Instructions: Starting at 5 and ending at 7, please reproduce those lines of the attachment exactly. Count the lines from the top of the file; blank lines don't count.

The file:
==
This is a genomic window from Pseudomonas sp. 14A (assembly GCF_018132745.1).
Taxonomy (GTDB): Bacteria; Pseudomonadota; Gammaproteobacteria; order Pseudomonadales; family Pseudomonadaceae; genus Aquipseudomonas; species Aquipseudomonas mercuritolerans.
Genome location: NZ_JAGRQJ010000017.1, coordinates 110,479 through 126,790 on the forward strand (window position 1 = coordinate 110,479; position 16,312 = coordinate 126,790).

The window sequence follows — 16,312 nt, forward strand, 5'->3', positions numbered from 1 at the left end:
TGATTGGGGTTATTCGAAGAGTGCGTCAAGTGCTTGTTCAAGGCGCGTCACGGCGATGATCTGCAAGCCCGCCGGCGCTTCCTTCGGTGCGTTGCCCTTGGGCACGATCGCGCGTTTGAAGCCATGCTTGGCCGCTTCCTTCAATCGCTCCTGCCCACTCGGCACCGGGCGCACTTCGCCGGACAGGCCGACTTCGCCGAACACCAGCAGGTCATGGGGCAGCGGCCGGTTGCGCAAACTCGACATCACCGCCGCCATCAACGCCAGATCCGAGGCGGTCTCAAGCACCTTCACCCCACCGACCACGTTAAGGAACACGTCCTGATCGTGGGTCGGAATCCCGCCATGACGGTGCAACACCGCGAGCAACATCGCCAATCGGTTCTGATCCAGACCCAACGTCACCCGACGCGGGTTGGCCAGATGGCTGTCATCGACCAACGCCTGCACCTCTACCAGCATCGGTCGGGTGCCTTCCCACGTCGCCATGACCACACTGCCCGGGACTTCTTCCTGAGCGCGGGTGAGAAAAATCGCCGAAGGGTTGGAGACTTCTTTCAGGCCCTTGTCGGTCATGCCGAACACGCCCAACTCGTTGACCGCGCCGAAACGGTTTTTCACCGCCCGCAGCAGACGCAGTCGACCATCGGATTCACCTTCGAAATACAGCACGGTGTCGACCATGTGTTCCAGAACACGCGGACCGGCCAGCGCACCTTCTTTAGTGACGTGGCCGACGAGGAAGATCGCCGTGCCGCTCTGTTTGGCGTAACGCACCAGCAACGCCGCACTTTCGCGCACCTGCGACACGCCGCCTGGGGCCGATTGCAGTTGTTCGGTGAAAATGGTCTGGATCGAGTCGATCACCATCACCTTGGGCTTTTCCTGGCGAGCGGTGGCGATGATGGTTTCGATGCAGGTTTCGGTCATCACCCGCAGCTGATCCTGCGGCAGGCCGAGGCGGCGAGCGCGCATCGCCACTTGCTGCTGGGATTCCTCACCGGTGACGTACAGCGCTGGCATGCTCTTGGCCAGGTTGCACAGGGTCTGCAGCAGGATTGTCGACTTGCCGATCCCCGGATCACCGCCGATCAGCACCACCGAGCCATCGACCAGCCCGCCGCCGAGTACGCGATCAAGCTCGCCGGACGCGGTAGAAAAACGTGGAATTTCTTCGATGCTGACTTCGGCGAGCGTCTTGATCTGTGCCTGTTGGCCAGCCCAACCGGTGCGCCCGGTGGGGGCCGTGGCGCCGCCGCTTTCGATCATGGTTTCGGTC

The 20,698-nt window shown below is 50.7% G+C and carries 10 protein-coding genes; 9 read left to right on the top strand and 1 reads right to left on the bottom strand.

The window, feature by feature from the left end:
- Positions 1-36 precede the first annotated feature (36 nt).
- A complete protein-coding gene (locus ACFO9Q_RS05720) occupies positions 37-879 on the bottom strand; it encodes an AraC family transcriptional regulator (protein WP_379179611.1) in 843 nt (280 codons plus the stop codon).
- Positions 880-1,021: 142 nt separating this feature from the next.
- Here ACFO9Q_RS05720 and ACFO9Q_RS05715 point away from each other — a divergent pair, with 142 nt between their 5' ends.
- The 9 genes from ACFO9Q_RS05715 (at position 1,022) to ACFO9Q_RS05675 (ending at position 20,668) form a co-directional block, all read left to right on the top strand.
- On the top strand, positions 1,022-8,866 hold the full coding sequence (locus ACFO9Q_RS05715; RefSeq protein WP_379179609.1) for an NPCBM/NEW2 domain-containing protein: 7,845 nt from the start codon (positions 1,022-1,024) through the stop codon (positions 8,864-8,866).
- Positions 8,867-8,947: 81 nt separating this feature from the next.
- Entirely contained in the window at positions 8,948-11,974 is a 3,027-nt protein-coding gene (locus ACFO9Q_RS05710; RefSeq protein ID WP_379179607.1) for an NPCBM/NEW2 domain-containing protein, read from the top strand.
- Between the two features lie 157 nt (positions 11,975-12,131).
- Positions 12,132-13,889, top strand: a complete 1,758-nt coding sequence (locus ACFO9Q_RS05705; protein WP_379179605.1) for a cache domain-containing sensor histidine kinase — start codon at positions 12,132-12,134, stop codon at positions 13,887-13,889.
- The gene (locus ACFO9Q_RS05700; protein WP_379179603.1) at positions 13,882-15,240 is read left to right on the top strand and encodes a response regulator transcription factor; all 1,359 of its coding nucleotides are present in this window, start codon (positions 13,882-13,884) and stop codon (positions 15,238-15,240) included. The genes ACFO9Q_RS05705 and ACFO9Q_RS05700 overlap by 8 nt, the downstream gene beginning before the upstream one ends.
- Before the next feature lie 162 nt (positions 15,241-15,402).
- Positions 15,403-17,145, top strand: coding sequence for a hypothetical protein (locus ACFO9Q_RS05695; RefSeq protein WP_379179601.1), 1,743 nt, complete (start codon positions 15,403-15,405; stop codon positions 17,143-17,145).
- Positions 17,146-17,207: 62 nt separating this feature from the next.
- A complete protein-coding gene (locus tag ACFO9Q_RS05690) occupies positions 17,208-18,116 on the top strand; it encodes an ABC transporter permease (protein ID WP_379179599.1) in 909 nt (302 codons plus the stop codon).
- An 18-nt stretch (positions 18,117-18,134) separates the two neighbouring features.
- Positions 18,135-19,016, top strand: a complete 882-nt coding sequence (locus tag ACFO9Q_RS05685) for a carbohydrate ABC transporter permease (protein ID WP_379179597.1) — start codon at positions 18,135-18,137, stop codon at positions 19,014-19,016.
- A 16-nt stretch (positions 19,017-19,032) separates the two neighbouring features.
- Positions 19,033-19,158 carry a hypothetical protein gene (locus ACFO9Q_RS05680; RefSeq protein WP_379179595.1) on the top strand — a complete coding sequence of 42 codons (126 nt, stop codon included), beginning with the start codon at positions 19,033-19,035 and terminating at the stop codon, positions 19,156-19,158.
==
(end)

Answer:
TGATTGGGGTTATTCGAAGAGTGCGTCAAGTGCTTGTTCAAGGCGCGTCACGGCGATGATCTGCAAGCCCGCCGGCGCTTCCTTCGGTGCGTTGCCCTTGGGCACGATCGCGCGTTTGAAGCCATGCTTGGCCGCTTCCTTCAATCGCTCCTGCCCACTCGGCACCGGGCGCACTTCGCCGGACAGGCCGACTTCGCCGAACACCAGCAGGTCATGGGGCAGCGGCCGGTTGCGCAAACTCGACATCACCGCCGCCATCAACGCCAGATCCGAGGCGGTCTCAAGCACCTTCACCCCACCGACCACGTTAAGGAACACGTCCTGATCGTGGGTCGGAATCCCGCCATGACGGTGCAACACCGCGAGCAACATCGCCAATCGGTTCTGATCCAGACCCAACGTCACCCGACGCGGGTTGGCCAGATGGCTGTCATCGACCAACGCCTGCACCTCTACCAGCATCGGTCGGGTGCCTTCCCACGTCGCCATGACCACACTGCCCGGGACTTCTTCCTGAGCGCGGGTGAGAAAAATCGCCGAAGGGTTGGAGACTTCTTTCAGGCCCTTGTCGGTCATGCCGAACACGCCCAACTCGTTGACCGCGCCGAAACGGTTTTTCACCGCCCGCAGCAGACGCAGTCGACCATCGGATTCACCTTCGAAATACAGCACGGTGTCGACCATGTGTTCCAGAACACGCGGACCGGCCAGCGCACCTTCTTTAGTGACGTGGCCGACGAGGAAGATCGCCGTGCCGCTCTGTTTGGCGTAACGCACCAGCAACGCCGCACTTTCGCGCACCTGCGACACGCCGCCTGGGGCCGATTGCAGTTGTTCGGTGAAAATGGTCTGGATCGAGTCGATCACCATCACCTTGGGCTTTTCCTGGCGAGCGGTGGCGATGATGGTTTCGATGCAGGTTTCGGTCATCACCCGCAGCTGATCCTGCGGCAGGCCGAGGCGGCGAGCGCGCATCGCCACTTGCTGCTGGGATTCCTCACCGGTGACGTACAGCGCTGGCATGCTCTTGGCCAGGTTGCACAGGGTCTGCAGCAGGATTGTCGACTTGCCGATCCCCGGATCACCGCCGATCAGCACCACCGAGCCATCGACCAGCCCGCCGCCGAGTACGCGATCAAGCTCGCCGGACGCGGTAGAAAAACGTGGAATTTCTTCGATGCTGACTTCGGCGAGCGTCTTGATCTGTGCCTGTTGGCCAGCCCAACCGGTGCGCCCGGTGGGGGCCGTGGCGCCGCCGCTTTCGATCATGGTTTCGGTC

The 20,698-nt window shown below is 50.7% G+C and carries 10 protein-coding genes; 9 read left to right on the top strand and 1 reads right to left on the bottom strand.

The window, feature by feature from the left end: